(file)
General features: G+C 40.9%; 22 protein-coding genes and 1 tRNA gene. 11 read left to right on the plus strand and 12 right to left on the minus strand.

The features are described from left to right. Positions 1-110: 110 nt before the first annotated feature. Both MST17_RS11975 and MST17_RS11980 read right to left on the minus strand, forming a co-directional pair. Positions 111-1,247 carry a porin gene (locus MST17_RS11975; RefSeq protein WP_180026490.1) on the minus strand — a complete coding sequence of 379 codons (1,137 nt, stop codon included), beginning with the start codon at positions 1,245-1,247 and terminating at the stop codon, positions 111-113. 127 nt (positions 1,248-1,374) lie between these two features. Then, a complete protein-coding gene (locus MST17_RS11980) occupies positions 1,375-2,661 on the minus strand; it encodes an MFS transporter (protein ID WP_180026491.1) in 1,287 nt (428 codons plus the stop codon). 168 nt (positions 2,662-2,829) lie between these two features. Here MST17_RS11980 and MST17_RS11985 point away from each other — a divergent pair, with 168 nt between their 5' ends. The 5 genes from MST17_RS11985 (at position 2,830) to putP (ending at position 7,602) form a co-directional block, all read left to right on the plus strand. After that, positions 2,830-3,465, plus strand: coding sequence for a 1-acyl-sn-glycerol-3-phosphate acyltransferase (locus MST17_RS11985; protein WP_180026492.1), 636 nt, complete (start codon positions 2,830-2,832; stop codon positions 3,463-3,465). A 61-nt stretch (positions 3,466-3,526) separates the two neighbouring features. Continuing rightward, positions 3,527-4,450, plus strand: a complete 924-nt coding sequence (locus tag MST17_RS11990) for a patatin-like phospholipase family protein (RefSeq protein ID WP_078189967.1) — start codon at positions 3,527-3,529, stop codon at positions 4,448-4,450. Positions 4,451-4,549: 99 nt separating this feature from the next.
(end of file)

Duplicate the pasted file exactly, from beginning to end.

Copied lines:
General features: G+C 40.9%; 22 protein-coding genes and 1 tRNA gene. 11 read left to right on the plus strand and 12 right to left on the minus strand.

The features are described from left to right. Positions 1-110: 110 nt before the first annotated feature. Both MST17_RS11975 and MST17_RS11980 read right to left on the minus strand, forming a co-directional pair. Positions 111-1,247 carry a porin gene (locus MST17_RS11975; RefSeq protein WP_180026490.1) on the minus strand — a complete coding sequence of 379 codons (1,137 nt, stop codon included), beginning with the start codon at positions 1,245-1,247 and terminating at the stop codon, positions 111-113. 127 nt (positions 1,248-1,374) lie between these two features. Then, a complete protein-coding gene (locus MST17_RS11980) occupies positions 1,375-2,661 on the minus strand; it encodes an MFS transporter (protein ID WP_180026491.1) in 1,287 nt (428 codons plus the stop codon). 168 nt (positions 2,662-2,829) lie between these two features. Here MST17_RS11980 and MST17_RS11985 point away from each other — a divergent pair, with 168 nt between their 5' ends. The 5 genes from MST17_RS11985 (at position 2,830) to putP (ending at position 7,602) form a co-directional block, all read left to right on the plus strand. After that, positions 2,830-3,465, plus strand: coding sequence for a 1-acyl-sn-glycerol-3-phosphate acyltransferase (locus MST17_RS11985; protein WP_180026492.1), 636 nt, complete (start codon positions 2,830-2,832; stop codon positions 3,463-3,465). A 61-nt stretch (positions 3,466-3,526) separates the two neighbouring features. Continuing rightward, positions 3,527-4,450, plus strand: a complete 924-nt coding sequence (locus tag MST17_RS11990) for a patatin-like phospholipase family protein (RefSeq protein ID WP_078189967.1) — start codon at positions 3,527-3,529, stop codon at positions 4,448-4,450. Positions 4,451-4,549: 99 nt separating this feature from the next.